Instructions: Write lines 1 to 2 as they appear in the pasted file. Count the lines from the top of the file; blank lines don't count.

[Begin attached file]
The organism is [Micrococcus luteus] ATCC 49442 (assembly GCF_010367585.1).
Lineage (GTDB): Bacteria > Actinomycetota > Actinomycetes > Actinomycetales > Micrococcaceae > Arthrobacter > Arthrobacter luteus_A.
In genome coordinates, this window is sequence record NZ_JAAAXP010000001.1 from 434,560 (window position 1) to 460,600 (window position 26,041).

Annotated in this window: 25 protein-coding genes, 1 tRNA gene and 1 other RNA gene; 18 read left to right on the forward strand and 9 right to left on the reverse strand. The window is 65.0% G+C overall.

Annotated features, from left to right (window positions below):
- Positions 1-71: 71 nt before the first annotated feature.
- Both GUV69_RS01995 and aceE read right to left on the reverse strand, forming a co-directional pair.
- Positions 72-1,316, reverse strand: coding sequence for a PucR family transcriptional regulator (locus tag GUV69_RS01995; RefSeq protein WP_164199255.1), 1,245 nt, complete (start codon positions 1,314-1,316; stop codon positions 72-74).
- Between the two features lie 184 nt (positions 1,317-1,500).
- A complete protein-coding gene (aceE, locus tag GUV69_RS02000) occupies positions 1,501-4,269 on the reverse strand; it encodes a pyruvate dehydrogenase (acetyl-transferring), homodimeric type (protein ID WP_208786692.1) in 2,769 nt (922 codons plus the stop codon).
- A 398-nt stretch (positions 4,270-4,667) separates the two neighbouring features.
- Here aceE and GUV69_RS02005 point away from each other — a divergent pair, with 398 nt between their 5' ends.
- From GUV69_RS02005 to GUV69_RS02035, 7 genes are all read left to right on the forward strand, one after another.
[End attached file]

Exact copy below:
The organism is [Micrococcus luteus] ATCC 49442 (assembly GCF_010367585.1).
Lineage (GTDB): Bacteria > Actinomycetota > Actinomycetes > Actinomycetales > Micrococcaceae > Arthrobacter > Arthrobacter luteus_A.